Kicking things off, starting every night from the 3rd of April, with 26 of Canmore’s best restaurants offering 3-course meals from $19-$39 per person.  See what the locals are always raving about at their favorite eatery. Don’t forget to pick up your passport to be stamped at each location; your passport will be your entry into the Grand Prize Draw with over $4000 in prizes available to win. You can pick up your passport at the visitors centre.

Want to get a little fancier? Try this crazy idea with your friends and partners. Canmore is offering a Progressive Dinner Tour. There are three tours to choose from, and each tour is guided by a local celebrity AND you are provided with transportation. Each progressive dinner tour hits up 4 local restaurants with their signature dish, and paired with their signature drink or wine. What an amazing opportunity to see the town, eat delicious food and drink responsibly. You need to go online to purchase your tickets for this event ASAP as tickets are limited at the Tourism Canmore website.

Feeling like you want to indulge more in beer and wine? On April 5th there will be a Craft Beer Festival with over 30 unique beers to taste and vote on your favorite. Held at Stewart Creek Golf Course, an easy walk downtown will get you access to the complimentary shuttle to and from the event. The bus runs back and forth every 10 minutes. As for your wine cravings, the Radisson will be hosting the Canmore Wine Festival April 12th. 60 different wines, 10 different scotches and gourmet appetizers await! Both events require you to book ahead online at the Tourism Canmore website. The Craft Beer Festival is $35 and the Wine Festival is $45, both require you to bring Government Issued Photo ID and no minors will be permitted.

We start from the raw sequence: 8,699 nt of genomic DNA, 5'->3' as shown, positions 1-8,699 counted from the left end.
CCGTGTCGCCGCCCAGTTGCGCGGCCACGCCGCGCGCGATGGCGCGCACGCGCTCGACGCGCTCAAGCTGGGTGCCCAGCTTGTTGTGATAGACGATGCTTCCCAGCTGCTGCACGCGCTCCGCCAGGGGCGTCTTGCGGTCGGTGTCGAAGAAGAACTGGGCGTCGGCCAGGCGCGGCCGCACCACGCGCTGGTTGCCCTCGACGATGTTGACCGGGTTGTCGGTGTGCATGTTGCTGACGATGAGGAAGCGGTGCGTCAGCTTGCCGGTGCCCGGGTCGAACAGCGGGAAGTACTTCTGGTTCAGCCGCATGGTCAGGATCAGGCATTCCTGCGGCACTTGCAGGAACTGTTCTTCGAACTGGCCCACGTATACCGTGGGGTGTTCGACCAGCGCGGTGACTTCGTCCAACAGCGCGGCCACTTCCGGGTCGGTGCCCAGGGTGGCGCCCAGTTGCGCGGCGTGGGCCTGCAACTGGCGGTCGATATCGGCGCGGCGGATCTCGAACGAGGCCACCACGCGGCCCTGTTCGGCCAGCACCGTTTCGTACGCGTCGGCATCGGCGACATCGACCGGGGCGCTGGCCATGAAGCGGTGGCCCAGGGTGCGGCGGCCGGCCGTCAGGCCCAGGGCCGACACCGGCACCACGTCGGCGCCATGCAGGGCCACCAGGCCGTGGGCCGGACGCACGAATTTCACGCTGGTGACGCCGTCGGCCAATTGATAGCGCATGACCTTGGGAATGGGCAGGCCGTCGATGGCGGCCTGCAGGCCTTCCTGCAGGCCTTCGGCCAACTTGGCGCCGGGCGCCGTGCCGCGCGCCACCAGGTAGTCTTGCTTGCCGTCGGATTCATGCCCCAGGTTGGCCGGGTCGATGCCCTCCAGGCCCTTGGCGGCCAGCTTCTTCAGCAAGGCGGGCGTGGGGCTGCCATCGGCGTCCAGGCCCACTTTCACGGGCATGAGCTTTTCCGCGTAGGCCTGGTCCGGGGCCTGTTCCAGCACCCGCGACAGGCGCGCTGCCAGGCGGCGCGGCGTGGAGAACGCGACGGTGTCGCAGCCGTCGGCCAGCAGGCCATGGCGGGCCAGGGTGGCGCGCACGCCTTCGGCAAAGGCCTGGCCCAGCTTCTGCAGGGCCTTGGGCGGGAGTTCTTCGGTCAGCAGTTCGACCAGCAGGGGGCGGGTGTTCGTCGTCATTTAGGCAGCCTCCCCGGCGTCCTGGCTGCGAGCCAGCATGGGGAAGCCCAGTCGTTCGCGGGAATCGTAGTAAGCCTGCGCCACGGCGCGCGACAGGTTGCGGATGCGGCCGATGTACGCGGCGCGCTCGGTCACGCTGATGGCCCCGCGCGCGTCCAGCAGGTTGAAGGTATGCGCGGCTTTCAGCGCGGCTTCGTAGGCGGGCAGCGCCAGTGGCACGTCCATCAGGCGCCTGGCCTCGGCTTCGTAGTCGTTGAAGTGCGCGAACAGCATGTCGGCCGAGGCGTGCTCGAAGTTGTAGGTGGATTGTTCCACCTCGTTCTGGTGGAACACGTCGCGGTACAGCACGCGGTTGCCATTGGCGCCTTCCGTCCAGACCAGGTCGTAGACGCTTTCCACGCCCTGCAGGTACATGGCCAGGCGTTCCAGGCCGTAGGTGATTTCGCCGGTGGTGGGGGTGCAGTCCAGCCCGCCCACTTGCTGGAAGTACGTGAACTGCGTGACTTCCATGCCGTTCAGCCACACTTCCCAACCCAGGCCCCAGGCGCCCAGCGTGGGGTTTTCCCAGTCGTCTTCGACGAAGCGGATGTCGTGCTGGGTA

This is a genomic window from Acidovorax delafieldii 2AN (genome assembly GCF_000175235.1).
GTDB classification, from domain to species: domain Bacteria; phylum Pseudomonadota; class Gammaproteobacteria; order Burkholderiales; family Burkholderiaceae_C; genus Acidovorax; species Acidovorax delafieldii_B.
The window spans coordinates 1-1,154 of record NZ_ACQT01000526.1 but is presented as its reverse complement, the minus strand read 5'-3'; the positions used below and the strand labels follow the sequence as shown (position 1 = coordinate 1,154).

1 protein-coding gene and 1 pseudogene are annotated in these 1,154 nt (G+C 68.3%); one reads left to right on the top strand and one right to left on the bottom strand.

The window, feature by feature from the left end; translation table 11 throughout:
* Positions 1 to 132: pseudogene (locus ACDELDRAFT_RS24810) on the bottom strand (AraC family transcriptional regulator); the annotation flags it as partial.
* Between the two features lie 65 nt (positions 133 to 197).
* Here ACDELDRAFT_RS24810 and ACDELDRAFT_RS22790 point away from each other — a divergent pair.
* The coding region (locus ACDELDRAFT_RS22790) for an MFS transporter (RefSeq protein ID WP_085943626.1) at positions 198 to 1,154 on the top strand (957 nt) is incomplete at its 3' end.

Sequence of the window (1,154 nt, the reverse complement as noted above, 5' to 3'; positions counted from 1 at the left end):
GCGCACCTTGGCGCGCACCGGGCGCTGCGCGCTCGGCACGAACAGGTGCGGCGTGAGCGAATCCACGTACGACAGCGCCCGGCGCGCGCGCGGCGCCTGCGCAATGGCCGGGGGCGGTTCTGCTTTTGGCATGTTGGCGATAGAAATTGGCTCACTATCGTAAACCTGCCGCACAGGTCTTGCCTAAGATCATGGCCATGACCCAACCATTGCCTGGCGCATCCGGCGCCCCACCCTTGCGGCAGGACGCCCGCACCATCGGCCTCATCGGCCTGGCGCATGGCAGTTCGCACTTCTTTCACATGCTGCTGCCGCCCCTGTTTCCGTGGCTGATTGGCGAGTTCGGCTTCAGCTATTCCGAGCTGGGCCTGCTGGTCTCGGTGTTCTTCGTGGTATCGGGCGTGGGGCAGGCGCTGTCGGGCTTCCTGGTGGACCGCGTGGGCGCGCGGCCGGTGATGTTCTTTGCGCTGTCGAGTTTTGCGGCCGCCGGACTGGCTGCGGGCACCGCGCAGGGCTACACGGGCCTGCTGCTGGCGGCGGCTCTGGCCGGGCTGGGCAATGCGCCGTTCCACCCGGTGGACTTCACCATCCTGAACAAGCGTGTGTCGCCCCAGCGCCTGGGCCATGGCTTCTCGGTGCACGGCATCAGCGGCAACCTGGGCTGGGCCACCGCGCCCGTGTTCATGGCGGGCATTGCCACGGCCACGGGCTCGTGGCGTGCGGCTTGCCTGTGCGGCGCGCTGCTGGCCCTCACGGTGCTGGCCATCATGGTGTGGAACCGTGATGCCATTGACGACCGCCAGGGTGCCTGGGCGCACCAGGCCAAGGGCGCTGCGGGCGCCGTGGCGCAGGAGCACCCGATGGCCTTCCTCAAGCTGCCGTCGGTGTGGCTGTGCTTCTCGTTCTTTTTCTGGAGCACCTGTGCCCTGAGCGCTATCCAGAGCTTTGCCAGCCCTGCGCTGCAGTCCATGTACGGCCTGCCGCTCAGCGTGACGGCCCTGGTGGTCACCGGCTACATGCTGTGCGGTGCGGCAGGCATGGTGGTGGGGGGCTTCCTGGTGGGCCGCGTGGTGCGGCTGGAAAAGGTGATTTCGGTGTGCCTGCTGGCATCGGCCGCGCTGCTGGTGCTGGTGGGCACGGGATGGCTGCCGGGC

For a fun night of laughter and community togetherness, on April 11th, bundle and cozy up next to your friends and people you’ll soon make friends with, as Canmore unleashed the Long Table Dinner. 150 people, 6 courses and one fun night under the stars and maybe a little rain or snow to celebrate and sample some local favorites. Tickets again will be sold online on the Tourism Canmore website. Make sure you bring your camera and wear warm boots as this is outside at Millenium Park with no shelter.

And last but not least, looking for an intimate night of cooking with friends, join chefs from around the Bow Valley as they take over the Paintbox Lodge and demonstrate their style of cooking, and secrets to their craft. The Gourmet Cooking School will take place every night during the Uncorked Festival. You need to make reservations and purchase tickets online at the Tourism Canmore website.

For more details and for tickets please visit the Tourism Canmore website and ENJOY!!